Analyst expects Yellen, Draghi 'to be as boring as possible'
Japanese stocks rebounded as the yen pulled back after inflation ticked higher, though many global investors remain on the sidelines ahead of key comments at a central-banking conclave in the U.S.
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The Nikkei ended the morning trading session up 0.4% after falling in 12 of the past 15 sessions. Earlier, it was up as much as 0.5%. The U.S. dollar moved back above Yen109.60 from around Yen109 when Tokyo stocks stopped trading Thursday.
Exporters like Yamaha Motor (7272.TO) , Toyota (7203.TO) and Sony (6758.TO) were all up nearly 1%.
Meanwhile, the government said the core consumer-price index rose 0.5% in July from a year earlier, in line with expectations. In June, it grew 0.4%.
For Japan, rising prices are welcome because the country has been fighting a stop-and-start battle with deflation for a quarter-century, noted Rob Carnell, chief economist and head of research for the Asia-Pacific region at ING. It should also provide some support for Japanese equities, he added.
Still, Carnell expects markets to be quiet ahead of scheduled speeches later today from Federal Reserve Chairwoman Janet Yellen and European Central Bank President Mario Draghi in Jackson Hole, Wyo.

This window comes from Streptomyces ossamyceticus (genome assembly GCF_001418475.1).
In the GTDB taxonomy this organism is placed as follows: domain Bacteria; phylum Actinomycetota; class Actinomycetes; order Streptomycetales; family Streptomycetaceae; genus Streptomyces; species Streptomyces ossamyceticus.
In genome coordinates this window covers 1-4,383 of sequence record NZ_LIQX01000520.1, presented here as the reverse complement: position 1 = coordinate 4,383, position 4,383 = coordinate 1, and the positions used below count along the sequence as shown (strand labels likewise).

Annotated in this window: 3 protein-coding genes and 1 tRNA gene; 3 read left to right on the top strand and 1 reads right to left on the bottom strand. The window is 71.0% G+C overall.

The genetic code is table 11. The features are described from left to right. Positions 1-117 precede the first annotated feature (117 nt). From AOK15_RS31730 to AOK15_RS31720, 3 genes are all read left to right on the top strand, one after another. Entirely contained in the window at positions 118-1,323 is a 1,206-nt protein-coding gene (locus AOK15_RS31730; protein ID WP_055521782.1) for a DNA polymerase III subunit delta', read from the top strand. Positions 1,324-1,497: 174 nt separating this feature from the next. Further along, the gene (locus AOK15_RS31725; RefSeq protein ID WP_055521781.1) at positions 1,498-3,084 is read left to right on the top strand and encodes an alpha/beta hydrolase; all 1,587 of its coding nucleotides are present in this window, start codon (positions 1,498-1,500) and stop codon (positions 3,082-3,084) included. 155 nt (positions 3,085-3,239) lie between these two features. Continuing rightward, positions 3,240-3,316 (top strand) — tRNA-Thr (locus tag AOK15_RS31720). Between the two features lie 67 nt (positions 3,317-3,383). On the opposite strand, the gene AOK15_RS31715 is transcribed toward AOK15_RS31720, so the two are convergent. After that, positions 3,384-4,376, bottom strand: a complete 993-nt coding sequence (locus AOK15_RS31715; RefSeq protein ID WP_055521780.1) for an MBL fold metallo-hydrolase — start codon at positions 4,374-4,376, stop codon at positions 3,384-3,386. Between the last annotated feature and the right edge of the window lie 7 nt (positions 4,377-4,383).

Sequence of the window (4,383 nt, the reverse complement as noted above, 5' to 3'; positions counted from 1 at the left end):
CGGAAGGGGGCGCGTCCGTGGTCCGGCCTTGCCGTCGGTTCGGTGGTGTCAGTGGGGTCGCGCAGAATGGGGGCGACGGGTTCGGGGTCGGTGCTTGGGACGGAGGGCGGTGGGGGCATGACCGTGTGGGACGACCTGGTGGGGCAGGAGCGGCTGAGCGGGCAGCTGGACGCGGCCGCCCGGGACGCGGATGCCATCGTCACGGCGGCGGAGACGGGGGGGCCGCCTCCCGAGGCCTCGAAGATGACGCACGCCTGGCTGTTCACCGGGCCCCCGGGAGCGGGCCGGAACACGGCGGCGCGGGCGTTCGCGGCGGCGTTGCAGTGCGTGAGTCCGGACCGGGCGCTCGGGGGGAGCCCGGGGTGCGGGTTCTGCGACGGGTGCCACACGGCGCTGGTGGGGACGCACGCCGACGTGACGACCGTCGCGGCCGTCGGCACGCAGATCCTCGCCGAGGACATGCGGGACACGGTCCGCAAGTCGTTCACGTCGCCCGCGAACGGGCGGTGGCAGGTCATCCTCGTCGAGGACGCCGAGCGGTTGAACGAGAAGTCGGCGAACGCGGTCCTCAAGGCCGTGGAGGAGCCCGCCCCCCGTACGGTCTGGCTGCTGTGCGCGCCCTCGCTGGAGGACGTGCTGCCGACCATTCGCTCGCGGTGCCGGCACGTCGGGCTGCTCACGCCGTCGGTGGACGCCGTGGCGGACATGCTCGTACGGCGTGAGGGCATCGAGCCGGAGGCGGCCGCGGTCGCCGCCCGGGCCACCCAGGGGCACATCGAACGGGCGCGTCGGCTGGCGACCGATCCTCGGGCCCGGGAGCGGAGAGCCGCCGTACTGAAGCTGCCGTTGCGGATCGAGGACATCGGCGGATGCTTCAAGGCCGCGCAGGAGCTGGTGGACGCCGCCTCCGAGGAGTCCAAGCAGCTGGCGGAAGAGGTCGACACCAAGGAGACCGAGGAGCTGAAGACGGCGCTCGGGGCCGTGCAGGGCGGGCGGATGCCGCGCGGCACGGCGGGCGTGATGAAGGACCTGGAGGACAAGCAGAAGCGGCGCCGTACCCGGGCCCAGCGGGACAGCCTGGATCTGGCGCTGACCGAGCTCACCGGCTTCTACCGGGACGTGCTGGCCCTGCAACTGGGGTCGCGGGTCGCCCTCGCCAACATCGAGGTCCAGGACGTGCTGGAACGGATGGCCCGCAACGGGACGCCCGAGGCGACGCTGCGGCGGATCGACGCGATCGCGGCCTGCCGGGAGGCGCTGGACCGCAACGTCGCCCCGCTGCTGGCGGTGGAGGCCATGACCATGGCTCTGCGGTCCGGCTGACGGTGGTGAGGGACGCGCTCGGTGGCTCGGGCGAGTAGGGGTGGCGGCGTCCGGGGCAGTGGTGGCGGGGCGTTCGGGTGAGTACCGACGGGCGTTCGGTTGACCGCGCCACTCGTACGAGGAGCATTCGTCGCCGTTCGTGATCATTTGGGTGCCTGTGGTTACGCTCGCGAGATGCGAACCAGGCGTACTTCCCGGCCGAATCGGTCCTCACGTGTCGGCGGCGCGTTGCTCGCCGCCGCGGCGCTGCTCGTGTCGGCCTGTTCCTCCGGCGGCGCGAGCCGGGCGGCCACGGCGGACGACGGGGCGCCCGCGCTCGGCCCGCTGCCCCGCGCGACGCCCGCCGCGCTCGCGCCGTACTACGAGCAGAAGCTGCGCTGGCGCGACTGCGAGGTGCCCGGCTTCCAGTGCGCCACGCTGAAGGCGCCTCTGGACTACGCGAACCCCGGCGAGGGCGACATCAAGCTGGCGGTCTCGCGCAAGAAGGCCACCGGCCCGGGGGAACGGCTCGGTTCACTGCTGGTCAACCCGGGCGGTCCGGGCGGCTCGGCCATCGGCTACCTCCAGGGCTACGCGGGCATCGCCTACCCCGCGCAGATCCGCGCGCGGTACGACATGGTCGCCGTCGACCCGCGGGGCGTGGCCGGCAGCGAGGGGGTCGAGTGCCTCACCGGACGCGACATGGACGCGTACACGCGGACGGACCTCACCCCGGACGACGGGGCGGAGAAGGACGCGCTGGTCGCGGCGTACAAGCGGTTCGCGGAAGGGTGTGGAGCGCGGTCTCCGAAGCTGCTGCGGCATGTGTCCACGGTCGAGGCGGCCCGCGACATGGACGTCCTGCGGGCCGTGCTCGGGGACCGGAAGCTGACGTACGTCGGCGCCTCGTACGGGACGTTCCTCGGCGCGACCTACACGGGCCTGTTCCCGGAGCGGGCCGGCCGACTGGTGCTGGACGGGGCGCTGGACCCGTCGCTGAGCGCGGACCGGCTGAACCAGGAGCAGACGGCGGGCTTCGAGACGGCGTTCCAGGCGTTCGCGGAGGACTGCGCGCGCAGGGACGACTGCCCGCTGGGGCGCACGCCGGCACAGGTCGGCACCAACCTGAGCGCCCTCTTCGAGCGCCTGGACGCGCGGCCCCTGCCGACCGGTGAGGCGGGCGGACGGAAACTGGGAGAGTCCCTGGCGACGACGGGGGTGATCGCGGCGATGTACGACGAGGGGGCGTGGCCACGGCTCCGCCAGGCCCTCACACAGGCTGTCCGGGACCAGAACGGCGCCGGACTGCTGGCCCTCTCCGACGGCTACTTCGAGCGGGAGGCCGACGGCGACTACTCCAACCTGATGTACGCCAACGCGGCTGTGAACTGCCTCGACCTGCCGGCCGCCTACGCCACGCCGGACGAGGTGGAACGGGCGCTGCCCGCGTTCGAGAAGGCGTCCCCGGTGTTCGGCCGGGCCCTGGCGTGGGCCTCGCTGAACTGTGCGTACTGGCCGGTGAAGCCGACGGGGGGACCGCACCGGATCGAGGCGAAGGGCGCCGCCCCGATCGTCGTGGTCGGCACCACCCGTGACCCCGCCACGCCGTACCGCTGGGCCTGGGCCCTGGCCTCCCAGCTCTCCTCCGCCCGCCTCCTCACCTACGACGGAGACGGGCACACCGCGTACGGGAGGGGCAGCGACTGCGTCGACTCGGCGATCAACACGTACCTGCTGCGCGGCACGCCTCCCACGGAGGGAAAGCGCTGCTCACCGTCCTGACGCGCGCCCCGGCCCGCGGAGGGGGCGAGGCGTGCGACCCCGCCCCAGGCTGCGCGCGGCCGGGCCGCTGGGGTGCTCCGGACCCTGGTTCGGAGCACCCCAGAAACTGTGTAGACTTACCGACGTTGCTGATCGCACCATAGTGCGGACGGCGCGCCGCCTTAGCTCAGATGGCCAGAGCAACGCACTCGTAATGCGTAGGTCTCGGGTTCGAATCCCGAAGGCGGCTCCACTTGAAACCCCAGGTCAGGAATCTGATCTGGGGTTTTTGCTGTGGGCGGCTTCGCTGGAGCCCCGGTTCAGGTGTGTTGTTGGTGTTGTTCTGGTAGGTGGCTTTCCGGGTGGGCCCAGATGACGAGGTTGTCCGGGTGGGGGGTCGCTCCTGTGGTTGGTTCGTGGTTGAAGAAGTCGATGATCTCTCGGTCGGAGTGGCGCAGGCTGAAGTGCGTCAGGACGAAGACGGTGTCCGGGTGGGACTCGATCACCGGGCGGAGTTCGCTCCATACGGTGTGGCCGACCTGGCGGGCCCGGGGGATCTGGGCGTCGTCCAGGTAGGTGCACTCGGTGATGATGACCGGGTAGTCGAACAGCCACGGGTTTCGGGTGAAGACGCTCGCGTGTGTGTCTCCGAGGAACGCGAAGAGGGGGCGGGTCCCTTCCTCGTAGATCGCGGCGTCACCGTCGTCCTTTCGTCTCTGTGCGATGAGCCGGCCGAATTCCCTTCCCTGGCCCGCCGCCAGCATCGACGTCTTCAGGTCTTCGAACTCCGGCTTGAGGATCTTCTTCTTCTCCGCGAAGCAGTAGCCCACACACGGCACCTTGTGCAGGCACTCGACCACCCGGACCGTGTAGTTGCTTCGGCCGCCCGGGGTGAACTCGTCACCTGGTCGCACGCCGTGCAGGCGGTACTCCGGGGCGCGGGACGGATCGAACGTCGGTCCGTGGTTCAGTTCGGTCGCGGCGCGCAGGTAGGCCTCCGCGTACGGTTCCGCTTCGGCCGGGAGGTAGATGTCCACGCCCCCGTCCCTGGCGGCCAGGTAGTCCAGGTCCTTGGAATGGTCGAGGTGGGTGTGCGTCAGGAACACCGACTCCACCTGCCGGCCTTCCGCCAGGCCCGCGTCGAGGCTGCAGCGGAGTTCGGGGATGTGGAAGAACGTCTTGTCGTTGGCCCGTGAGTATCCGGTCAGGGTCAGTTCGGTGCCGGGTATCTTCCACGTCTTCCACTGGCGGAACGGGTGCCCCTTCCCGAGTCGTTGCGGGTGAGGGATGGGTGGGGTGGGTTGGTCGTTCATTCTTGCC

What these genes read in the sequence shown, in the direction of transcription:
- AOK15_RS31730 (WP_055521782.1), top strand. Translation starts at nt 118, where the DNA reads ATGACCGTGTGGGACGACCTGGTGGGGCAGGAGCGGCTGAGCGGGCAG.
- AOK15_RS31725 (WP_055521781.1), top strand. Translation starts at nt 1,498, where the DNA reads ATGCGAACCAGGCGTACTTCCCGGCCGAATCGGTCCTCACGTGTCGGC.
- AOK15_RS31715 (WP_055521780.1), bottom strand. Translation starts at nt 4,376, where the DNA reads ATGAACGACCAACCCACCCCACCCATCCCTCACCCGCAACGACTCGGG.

"The expectation is that both will seek to be as boring as possible," said Carnell, "but that there is going to be a lot of intense chatter behind the scenes about where the earth is inflation and what the earth do we do if it doesn't arrive."
Most other Asia-Pacific stock indexes were little changed. Chinese markets rose after Thursday's declines, while Australia's benchmark fell 0.1% on fresh selling of the country's big banks.
ANZ Bank noted Friday that after an absence of market-moving news this week, that "environment should start to fade next week as the data cycle picks up and the summer holidays [draw] to a close." Investors should be interested in the coming August jobs report from the U.S.
Oil rebounded after fresh selling overnight; U.S. and global benchmarks rose 0.7%, partially reversing Thursday's declines.
Meanwhile, aluminum prices remained near four-year highs as China's State Council said the nation should push ahead with capacity cuts. "The crackdown on illegal capacity is likely to have a larger impact on physical aluminum markets than the antipollution-related cuts during the heating season," said Commonwealth Bank of Australia analyst Vivek Dhar.
(END) Dow Jones Newswires
August 24, 2017 23:23 ET (03:23 GMT)